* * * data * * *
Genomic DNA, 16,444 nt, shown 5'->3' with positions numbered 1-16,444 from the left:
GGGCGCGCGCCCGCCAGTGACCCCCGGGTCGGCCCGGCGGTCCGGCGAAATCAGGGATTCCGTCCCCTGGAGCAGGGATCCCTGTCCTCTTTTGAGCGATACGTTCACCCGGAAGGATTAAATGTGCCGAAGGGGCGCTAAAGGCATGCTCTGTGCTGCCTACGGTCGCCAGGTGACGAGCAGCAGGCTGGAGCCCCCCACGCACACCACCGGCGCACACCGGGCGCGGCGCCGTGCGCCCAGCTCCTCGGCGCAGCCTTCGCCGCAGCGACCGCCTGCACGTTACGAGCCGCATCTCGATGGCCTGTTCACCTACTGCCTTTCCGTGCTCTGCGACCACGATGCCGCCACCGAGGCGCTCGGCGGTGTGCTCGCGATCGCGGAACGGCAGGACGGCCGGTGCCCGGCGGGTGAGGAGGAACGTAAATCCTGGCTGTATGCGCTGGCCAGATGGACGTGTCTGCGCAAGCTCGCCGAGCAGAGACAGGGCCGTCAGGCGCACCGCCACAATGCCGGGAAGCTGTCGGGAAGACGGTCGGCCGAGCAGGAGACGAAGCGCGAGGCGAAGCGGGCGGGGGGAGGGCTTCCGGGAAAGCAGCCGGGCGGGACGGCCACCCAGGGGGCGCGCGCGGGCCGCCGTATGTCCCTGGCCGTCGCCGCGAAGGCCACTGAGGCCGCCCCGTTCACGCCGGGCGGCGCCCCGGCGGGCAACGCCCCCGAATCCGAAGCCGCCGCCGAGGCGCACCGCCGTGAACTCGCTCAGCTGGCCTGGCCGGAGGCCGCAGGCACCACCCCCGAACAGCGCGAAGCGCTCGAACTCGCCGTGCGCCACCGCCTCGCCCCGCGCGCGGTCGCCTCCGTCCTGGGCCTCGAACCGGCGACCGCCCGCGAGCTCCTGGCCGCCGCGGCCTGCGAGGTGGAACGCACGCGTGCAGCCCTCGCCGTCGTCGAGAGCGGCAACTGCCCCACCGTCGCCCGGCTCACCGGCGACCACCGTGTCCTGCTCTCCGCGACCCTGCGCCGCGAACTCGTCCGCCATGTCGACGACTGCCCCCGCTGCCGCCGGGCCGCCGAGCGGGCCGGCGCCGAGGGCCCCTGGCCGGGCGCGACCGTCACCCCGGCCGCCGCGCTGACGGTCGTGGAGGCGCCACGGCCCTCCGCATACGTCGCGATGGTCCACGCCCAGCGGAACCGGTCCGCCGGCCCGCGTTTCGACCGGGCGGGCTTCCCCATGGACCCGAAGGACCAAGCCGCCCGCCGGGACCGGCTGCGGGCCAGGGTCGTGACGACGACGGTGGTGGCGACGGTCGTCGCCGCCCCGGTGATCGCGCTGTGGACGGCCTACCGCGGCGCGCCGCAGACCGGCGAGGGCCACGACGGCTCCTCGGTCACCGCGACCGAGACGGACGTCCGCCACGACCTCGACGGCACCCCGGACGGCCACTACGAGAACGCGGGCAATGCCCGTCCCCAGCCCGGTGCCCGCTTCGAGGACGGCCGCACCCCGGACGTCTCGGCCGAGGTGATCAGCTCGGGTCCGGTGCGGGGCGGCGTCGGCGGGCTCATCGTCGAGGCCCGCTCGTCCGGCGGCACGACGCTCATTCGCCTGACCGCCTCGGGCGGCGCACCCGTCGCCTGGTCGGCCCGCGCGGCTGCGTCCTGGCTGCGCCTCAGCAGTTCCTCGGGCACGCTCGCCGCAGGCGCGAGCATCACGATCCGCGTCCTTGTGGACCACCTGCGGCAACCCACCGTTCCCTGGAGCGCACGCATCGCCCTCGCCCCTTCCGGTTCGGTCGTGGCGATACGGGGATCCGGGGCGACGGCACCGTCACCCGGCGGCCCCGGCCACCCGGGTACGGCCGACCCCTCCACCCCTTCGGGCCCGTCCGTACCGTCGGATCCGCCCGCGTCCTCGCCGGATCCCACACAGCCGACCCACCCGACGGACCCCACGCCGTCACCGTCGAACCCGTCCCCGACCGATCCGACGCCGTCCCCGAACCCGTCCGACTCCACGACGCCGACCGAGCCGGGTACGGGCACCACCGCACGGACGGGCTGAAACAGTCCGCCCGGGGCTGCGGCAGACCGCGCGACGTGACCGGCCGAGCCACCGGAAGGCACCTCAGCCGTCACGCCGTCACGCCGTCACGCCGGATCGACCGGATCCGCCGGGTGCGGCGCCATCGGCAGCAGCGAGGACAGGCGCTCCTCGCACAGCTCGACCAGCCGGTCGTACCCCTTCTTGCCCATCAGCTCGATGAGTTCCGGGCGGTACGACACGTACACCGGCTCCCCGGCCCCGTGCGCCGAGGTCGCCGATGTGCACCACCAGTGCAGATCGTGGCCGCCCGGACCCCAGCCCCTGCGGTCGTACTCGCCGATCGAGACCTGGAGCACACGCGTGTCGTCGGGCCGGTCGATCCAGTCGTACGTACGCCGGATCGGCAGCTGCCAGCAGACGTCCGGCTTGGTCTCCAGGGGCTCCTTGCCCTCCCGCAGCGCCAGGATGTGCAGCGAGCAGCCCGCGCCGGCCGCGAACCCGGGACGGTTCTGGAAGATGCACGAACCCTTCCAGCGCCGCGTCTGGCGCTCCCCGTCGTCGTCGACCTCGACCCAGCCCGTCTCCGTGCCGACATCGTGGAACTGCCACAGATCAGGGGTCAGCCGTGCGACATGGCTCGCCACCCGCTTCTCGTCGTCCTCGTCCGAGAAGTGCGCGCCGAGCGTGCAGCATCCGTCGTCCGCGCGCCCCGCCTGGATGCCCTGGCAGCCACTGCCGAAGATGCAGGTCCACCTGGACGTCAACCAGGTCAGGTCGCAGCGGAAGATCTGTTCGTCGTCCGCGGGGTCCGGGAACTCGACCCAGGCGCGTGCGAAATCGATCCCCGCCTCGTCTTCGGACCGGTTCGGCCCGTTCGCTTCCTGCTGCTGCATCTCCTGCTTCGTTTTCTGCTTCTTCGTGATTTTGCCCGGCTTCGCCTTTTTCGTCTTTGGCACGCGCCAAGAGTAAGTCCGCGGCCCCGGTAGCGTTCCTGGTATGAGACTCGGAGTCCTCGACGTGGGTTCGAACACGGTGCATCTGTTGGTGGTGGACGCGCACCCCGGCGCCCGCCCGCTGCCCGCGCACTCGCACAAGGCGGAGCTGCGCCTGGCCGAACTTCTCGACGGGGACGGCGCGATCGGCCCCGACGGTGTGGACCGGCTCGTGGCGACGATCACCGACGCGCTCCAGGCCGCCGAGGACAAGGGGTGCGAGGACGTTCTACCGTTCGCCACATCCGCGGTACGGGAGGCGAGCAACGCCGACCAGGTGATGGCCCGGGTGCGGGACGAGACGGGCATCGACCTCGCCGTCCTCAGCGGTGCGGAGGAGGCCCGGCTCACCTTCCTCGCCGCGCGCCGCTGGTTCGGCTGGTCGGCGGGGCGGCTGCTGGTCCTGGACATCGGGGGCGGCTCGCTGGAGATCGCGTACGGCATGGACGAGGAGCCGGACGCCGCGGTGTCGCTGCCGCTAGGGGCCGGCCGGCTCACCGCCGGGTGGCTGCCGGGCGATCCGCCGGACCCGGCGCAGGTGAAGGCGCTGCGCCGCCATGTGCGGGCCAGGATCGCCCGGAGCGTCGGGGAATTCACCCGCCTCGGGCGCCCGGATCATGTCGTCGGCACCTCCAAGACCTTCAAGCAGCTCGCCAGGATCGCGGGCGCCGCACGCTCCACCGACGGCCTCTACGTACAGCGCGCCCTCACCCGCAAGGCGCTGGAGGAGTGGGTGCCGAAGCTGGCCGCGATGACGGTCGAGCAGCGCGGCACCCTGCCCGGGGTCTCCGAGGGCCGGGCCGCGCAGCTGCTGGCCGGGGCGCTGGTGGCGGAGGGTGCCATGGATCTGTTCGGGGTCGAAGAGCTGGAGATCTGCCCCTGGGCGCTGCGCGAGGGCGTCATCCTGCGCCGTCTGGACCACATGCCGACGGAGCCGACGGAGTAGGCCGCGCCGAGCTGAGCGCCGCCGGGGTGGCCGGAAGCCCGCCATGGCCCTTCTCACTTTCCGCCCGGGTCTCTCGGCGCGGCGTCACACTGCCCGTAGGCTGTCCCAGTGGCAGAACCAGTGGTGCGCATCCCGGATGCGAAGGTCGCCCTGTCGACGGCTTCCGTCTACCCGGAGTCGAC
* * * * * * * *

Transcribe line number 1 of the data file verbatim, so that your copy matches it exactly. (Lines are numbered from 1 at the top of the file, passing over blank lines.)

Genomic DNA, 16,444 nt, shown 5'->3' with positions numbered 1-16,444 from the left: